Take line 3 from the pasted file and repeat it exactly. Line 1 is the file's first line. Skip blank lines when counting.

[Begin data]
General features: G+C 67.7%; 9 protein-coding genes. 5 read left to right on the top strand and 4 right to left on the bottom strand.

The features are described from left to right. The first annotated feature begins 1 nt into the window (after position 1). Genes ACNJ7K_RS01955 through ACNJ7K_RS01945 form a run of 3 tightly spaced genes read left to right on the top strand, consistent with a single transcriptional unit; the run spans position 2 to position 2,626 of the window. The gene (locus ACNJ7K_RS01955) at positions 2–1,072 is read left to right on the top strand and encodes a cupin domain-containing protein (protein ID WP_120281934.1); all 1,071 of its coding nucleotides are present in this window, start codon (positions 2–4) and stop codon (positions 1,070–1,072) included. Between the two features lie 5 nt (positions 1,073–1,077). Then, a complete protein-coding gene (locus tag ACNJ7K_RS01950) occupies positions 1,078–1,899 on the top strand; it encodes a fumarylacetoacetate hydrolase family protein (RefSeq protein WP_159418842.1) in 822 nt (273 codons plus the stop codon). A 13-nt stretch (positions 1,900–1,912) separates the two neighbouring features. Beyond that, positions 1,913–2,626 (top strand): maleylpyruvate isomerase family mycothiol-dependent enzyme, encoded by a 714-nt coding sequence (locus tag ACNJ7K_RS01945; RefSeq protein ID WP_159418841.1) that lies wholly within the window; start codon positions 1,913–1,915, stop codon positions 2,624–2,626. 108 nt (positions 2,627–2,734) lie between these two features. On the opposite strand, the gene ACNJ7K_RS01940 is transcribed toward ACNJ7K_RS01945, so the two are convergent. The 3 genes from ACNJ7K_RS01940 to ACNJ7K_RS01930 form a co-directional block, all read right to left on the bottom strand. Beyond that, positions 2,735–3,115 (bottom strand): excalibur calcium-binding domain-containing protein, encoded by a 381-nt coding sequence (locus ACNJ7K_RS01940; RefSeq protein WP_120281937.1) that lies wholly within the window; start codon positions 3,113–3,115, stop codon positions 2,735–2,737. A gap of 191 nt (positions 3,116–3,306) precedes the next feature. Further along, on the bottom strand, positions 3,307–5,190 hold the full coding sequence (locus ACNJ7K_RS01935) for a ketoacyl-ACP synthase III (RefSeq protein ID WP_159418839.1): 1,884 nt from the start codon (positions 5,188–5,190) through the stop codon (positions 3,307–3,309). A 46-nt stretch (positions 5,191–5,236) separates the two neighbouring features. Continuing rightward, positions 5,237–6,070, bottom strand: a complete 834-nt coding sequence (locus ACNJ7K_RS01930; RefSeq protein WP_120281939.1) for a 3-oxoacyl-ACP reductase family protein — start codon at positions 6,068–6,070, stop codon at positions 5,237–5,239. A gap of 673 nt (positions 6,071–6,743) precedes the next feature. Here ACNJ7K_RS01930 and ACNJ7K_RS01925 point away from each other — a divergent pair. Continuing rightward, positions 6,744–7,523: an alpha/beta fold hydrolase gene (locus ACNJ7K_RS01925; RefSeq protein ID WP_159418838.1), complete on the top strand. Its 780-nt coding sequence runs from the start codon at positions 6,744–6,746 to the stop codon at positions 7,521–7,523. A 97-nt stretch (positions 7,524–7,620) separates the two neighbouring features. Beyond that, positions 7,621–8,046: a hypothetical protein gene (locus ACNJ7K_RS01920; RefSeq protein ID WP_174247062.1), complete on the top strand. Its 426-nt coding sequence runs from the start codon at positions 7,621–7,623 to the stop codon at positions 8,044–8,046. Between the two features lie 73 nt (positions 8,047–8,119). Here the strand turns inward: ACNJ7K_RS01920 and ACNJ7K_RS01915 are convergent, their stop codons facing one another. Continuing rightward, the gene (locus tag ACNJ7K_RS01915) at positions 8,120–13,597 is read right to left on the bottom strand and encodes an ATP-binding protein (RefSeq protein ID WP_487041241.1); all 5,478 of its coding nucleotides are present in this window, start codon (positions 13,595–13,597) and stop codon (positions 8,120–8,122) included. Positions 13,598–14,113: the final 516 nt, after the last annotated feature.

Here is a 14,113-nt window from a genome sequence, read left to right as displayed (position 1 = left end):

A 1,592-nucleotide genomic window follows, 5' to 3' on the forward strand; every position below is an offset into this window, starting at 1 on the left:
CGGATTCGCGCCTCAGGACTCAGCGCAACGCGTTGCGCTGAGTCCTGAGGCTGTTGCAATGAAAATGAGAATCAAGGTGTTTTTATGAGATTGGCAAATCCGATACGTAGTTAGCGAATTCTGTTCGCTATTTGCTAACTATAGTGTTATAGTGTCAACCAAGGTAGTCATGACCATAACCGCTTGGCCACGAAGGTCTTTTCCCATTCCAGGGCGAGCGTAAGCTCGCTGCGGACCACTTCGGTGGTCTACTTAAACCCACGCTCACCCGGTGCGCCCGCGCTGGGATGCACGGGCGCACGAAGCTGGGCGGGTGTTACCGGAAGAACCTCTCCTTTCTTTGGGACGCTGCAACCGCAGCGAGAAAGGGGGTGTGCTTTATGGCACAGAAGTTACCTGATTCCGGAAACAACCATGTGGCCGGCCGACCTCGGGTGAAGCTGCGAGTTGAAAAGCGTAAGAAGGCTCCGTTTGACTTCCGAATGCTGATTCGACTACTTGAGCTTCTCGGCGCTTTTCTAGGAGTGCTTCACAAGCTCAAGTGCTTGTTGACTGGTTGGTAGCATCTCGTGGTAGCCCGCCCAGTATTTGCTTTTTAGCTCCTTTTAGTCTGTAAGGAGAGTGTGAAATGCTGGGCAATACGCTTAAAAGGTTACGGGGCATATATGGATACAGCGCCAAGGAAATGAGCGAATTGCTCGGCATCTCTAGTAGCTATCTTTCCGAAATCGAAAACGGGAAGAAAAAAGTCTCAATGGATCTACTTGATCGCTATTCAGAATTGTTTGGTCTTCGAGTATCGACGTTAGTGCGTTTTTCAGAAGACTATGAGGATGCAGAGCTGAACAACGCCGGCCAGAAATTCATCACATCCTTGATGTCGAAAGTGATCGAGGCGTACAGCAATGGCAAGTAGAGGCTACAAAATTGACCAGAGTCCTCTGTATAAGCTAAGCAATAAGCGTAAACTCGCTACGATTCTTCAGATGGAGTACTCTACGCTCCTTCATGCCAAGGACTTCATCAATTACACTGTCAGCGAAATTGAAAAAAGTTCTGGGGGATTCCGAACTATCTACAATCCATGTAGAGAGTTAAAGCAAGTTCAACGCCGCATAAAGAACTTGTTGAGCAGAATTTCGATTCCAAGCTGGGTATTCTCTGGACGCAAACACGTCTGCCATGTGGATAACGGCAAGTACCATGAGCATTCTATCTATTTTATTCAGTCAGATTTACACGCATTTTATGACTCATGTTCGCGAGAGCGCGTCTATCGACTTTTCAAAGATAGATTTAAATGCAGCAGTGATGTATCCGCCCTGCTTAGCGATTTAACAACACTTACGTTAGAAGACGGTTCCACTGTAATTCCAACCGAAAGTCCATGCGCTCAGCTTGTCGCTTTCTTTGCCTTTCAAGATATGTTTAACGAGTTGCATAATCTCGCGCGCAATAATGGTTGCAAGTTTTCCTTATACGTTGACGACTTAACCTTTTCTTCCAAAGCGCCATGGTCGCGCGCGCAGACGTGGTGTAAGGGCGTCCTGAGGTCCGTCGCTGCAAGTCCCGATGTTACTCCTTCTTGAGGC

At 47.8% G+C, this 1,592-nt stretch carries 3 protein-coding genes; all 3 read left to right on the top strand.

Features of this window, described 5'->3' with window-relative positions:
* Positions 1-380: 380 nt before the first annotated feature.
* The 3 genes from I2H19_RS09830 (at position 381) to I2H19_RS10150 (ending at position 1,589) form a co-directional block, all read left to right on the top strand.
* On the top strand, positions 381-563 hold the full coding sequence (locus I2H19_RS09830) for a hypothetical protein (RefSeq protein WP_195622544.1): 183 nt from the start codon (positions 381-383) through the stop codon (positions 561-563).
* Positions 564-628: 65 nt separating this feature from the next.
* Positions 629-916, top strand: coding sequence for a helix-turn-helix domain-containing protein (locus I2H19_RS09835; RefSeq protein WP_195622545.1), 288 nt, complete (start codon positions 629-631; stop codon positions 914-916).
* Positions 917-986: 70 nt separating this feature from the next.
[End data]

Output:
Here is a 14,113-nt window from a genome sequence, read left to right as displayed (position 1 = left end):